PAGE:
Paryavaran evam Jan Vikas Sanghatan
Rural Technology Development Centre
Youth for Development
Bhoomi Network
Desi Krushikara Balaga, Haveri
Karnataka Alliance for Safe Food
Karnataka Rajya Raitha Sangha (KRRS)
Malnad Rice Growers Association, Banavasi
Millet Growers Association, Madhugiri
Nesara Farmers’ Market
Sanjeevini Savayava Krushikara Balaga, Dharwad
Sharana Muddanna Savayava Krushikara Balaga, Davanagere
SWARAJ Sanghatane
Haritha Sena
Jaiva Karshaka Samiti
Kerala Paristhithi Aikya Vedika
Madhya Pradesh:
Beej Swaraj Abhiyan
Lok Jagriti Manch
MP Kisan Sangharsh Samiti
Amhi Amchya Arogyasathi
Apeksha Homeo Society
Chetna Samaj Sewa Mandal
GM-Free Maharashtra network
Gramin Yuwa Pragatik Mandal
Kisan Mitra Network
Kalpavriksh, Pune
Nagpur Bijotsav group
Naisargik Sheti Beej Company
Sanwad, Rawala
Sashwat Sheti Parishad
Sawitri Mahila Mandal
Vanvadi Agro-ecological Regeneration Assocation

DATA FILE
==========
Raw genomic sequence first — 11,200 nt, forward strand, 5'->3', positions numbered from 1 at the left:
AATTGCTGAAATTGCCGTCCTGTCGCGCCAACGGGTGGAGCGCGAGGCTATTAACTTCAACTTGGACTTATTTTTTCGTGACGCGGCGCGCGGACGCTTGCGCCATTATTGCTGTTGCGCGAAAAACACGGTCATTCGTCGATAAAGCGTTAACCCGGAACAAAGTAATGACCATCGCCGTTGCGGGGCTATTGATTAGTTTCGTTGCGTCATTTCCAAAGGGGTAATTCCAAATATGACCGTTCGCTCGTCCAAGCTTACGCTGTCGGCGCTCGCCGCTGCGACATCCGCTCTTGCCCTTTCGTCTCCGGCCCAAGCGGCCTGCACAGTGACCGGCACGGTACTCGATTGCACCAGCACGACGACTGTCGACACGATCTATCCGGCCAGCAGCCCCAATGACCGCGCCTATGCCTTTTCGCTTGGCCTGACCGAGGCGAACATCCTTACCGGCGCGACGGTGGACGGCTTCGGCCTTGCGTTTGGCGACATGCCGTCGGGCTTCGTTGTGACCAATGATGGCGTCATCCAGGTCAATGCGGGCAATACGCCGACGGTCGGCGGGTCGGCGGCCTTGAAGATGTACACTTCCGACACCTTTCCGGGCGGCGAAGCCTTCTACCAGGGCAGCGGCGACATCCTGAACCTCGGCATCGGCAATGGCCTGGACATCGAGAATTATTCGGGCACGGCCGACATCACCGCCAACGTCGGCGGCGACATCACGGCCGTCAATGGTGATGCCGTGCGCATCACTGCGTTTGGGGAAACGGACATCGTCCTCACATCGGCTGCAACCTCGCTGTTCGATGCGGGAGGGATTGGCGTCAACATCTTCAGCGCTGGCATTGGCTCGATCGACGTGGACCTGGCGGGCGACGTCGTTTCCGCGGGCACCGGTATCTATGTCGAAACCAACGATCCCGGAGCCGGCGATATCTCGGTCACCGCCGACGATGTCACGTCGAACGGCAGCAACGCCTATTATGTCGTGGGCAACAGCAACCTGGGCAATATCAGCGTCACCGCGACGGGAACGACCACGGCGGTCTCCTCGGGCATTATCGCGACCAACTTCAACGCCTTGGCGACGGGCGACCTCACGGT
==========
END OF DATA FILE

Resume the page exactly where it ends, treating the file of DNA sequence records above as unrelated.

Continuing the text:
Vasundhara Jaivik Kisan Sanstha, Maharashtra
Vidarbha Farmers Study Group
Basudha, Odisha
Birupakshya Krushak Sanghatan
Kandhamal Parompariko Chasi Sangathano
Matrubhoomi Organic Farmers Cooperative
Nabanirman Krushak Sanghatana
Paschim Odisha Krushak Sanghatan Samanvay Samithi
Pondicherry Organic Farmers’ Association
Bhartiya Kisan Sangh, Punjab
Bhartiya Kisan Union Ekta Sidhupur
Environmental Health Action Group
Hitkaari Kheti
Kheti Virasat Mission
Kudrat Manav Kendrit Lok Lehar
Kudrati Kisan Haat, Ludhiana
Rajiv Dixit Bharat Chetna Manch
Vatavaran Atey Samaj Bachao Morcha
Women Action for Ecology
Hanuman Van Vikas Samiti
Kisan Sewa Samiti Mahasangh
Mazdoor Kisan Shakti Sanghatan
Swaraj University
Vagad Mazdoor Kisan Sanghatan
Yuva Mandal
Tamil Nadu:
Peoples Livelihood Association
Tamil Nadu Organic Farmers Federation
Thalanmai Uzhavar Iyakkam
Thamizhaga Vyavasayigal Sangham
Vanagam – Nammalvar Ecological Agriculture Research and Training Center
Safe Food Alliance
Uttar Pradesh:
Bhartiya Kisan Union
Gorakhpur Environment Action group
Beej Bachao Andolan, Uttarakhand
Chintan, Uttarakhand
Mahila Umang, Uttarakhand
West Bengal:
Forum for GM-Free West Bengal
Gona Udyog
EarthCare Books
Kisan Swaraj Samiti
Mahatma Gandhi Gramodyog Sewa Sansthan
Annexure 3: Extract on HT crops from SC TEC 5-member report
HT in the Indian context